Women Account for Just 6 Percent of Leadership Roles in HealthBy Miriam Bello | Thu, 06/23/2022 - 13:40
Despite representing over half of the health workforce in Mexico, women occupy only 6 percent of its managerial positions and earn 18.3 percent less than men, found a study by “México ¿Como Vamos?”
The study found that during the past three years, women represented two-thirds of the personnel employed in the health sector: 67.7 percent in 2019, 67.5 percent in 2020 and 65.7 percent in 2021. Their distribution is also uneven, with women being greatly overrepresented among nursing staff but underrepresented among doctors. About 35.26 percent of women employed in the health sector are nurses, 12.63 percent are treating physicians in a clinic or hospital and 9.23 percent are independent female physicians.
This gap is similar in decision-making positions. While 11.13 percent of men employed in the health sector have a managerial position, only 6.03 percent of women do. For all positions except nursing, women face a wage gap of 18.3 percent.
“In addition to the wage gap, there is also a very significant gap in unpaid housework and care work between men and women. Women spend almost three times as many hours on this type of work as men,” says Mexico ¿Como Vamos?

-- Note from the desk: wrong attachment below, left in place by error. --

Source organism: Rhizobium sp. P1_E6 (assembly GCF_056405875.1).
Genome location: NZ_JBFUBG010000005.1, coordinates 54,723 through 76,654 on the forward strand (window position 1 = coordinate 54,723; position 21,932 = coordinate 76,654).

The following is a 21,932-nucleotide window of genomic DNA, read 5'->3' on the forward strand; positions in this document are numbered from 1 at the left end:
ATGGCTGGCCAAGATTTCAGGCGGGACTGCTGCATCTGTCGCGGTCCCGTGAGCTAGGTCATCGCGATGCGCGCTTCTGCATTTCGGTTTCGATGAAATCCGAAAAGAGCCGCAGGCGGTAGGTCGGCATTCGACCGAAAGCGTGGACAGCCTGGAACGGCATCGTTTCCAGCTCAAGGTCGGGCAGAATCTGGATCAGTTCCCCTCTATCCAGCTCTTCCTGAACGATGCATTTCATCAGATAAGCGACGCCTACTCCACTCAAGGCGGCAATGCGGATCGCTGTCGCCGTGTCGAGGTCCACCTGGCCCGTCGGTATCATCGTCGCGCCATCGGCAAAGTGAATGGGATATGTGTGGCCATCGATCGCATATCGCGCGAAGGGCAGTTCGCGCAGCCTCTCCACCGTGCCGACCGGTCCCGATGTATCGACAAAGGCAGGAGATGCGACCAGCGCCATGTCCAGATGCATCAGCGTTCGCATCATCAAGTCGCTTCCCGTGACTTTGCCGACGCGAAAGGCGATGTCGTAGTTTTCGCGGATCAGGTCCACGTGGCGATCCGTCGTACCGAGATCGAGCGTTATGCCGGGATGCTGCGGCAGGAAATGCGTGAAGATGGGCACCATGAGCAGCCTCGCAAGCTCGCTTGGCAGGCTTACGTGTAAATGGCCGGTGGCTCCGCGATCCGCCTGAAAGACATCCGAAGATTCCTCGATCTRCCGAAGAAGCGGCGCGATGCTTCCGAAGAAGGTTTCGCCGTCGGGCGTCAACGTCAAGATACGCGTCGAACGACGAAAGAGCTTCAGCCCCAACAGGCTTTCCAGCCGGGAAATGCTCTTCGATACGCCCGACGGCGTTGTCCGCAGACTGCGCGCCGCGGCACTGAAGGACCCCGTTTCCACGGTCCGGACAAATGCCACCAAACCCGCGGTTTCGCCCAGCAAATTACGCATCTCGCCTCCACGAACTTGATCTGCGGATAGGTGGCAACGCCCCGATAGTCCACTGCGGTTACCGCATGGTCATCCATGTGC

Female healthcare workers in Mexico and Latin America are using their experiences to address increasing female leadership in the sector. In the private sector, “to achieve gender equality, every policy, training, employee research group, talent acquisition process, sponsorship program and flexible work arrangements need to be planned. Offering maternal and paternal leave also has to be a priority,” said Luly de Samper, International Vice President of Medical Devices in Latin America, Johnson & Johnson.
While the public sector has introduced actions to reduce gender gaps in health access, concrete points to reduce the sector’s gender gap in leadership positions, wages, unpaid house and care work are still pending to be formally addressed. As Mexico works to provide universal health coverage, a study by Human Resources for Health suggests that policies for healthcare HR should focus on gender equity in job responsibilities, promotion, retention and remuneration.